We expect to see emerging technologies bringing new commercial opportunities for both the production and disposal sides of the industry, potentially catalysed in the UK by the Government’s allocation of funding to plastics. Whilst some innovators are focused on developing new polymers in more environmentally-friendly ways, others are focused on improving ‘end-of-life’ options. New technologies with superior environmental qualities – such as enhanced recyclability and compostability, or recycling facilities which adopt new treatment methods – will support consumers and businesses by increasing the feasibility of plastic waste avoidance across the value chain.

However, one key aspect of this debate which needs to be addressed in the near future is infrastructure around plastic recycling. Currently, it does not sufficiently deal with the problem. We at Sancroft hope to see developed infrastructures which deal with the issue consistently across the UK and make it easier to properly recycle plastic waste.

How can Sancroft help your company?

Sancroft works with a range of key plastics players, including trade associations, manufacturers, retailers and wholesalers. Sancroft’s commercial experience is complemented by knowledge of relevant legislation, allowing for a clear understanding of the current state and direction of the plastics industry. By providing consultancy services and forming strategic partnerships, Sancroft is able to contribute to discussions on, among other things, challenges concerning resource use and waste management, high level policy, responding to changes in legislation, and stakeholder engagement.

We can help you:

  • Evaluate position – understand the plastics landscape and where your business sits
  • Identify actions – determine what steps can be taken to future-proof your business
  • Voice approach – respond to relevant consultations and communicate progress to stakeholders

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[1] IBM Institute for Business Value: What’s next for plastic? (2018) (source)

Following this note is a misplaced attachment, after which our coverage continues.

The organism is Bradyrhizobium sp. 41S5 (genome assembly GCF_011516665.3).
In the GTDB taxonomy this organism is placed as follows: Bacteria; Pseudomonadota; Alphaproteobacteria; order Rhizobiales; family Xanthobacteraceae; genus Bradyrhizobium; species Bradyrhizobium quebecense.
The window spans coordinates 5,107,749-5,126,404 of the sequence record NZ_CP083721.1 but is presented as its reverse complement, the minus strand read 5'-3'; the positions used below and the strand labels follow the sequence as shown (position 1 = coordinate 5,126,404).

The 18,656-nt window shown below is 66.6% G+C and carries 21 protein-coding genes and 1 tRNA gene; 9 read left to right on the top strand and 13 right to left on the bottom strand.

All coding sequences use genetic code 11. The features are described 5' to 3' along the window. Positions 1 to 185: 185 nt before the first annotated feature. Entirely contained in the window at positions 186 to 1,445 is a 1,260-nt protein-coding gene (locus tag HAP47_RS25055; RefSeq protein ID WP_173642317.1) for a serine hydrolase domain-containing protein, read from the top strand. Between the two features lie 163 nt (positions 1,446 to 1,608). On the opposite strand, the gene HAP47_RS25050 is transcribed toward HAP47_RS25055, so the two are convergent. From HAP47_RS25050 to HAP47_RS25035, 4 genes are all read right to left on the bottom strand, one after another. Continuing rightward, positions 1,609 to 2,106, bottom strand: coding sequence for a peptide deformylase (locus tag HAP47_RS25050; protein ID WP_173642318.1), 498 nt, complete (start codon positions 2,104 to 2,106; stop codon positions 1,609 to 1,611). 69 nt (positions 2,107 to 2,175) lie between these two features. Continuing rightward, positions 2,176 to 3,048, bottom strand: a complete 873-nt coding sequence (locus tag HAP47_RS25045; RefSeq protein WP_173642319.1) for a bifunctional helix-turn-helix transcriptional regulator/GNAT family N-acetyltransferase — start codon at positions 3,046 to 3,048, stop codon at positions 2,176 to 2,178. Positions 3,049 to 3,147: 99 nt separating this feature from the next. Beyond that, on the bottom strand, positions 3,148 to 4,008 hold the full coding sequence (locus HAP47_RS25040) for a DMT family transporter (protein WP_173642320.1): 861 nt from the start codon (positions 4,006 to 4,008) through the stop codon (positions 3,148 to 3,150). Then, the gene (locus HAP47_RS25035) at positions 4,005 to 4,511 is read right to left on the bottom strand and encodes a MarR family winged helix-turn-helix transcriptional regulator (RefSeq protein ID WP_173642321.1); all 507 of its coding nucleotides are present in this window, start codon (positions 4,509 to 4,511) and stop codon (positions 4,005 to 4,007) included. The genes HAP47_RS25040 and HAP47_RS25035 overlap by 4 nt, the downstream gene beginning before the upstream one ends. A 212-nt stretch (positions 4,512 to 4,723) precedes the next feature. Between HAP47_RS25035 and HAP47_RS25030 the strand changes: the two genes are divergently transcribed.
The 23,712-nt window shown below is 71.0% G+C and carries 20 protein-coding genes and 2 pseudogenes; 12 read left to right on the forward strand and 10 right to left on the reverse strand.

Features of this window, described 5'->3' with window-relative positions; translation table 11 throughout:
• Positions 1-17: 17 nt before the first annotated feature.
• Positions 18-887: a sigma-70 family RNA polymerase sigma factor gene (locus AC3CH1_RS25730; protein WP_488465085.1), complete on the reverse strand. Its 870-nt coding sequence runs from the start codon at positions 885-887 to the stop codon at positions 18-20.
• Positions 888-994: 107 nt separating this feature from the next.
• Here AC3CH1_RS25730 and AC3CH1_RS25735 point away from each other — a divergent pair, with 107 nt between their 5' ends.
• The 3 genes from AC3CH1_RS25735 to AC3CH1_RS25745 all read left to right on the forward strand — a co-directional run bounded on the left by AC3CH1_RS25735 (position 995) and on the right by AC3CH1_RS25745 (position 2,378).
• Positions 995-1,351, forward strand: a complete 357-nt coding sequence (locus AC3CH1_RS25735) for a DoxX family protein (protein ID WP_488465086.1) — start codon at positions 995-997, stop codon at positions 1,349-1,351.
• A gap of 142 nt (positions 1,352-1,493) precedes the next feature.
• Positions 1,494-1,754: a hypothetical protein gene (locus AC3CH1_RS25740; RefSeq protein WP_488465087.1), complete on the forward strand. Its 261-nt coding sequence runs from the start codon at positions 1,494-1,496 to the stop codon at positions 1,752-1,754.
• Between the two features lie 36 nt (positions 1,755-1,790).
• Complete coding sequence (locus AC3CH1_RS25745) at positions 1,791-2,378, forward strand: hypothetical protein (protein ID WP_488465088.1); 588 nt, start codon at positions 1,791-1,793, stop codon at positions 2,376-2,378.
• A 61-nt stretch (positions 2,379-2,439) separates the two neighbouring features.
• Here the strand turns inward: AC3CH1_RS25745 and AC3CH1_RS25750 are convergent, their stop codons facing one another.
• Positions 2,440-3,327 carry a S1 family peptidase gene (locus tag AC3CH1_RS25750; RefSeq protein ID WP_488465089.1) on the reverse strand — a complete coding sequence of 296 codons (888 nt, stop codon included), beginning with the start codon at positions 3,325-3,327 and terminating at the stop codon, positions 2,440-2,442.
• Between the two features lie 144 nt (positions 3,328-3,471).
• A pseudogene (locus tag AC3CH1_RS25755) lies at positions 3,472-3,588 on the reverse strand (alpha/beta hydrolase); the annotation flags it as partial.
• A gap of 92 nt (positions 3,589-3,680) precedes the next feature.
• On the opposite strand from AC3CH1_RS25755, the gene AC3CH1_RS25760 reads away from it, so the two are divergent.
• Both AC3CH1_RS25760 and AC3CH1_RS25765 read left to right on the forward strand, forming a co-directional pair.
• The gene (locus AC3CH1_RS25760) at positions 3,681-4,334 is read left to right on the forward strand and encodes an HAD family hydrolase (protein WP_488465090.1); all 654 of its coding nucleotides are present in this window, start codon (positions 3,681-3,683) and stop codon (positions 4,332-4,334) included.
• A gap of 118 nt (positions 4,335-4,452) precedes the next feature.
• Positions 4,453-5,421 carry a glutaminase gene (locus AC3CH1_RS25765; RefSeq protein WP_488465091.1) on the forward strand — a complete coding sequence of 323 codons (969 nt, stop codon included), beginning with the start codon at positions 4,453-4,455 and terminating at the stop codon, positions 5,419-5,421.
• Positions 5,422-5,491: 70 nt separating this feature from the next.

[2] BBC Video: A message from Sir David Attenborough – Blue Planet II: Episode 7 (source)

[3] Radio Times article by Sir David Attenborough (2018) (source)

[4] The New Plastics Economy, Ellen MacArthur Foundation (2016)

[5] Hubbub Foundation (2018) (source)

[6] iNews: Starbucks to wake up and smell the coffee after announcing plans to create the world’s first 100% recyclable cup (2018) (source)

[7] SUEZ: SUEZ to help costs recycle 500 million coffee cups a year under new scheme (2018) (source)

[8] BBC News: Costa Coffee vows ‘cup recycling revolution’ (2018) (source)

[9] Edie: Veoila to recycle 120 million coffee cups in 2019 (2018) (source)

[10] DS Smith:  British-based packaging company cracks the coffee cup recycling challenge (2018) (source)

[11] The Grocer: DS Smith makes 100% UK coffee cup recycling claim (2018) (source)

[12] Reuters: China bans imports of 16 more scrap, waste products from end-2018 (source)

[13] Resource Recycling: Thailand bans scrap plastic imports (source)

[14] BBC News: Companies sign up to pledge to cut plastic pollution (2018) (source)

[15] HM Treasury: Tackling the plastic problem – summary of responses to the call for evidence (2018)

[16] Independent: Plastic bag charge to rise to 10p and be extended to every shop (2018) (source)

[17] Other items commonly referenced included plastics relating to chewing gum, cigarettes, tyres, packets (e.g. crisps, sweets, confectionary and pet food), pots/tubs/trays, bottles (including drinks, toiletries and cleaning products), 4 and 6 pack yokes (used to hold cans together), balloons and balloon sticks, plastic strapping, single-use plastic toys and merchandise, fruit netting, cling film and plastic wrap, fishing gear, and agricultural wrap.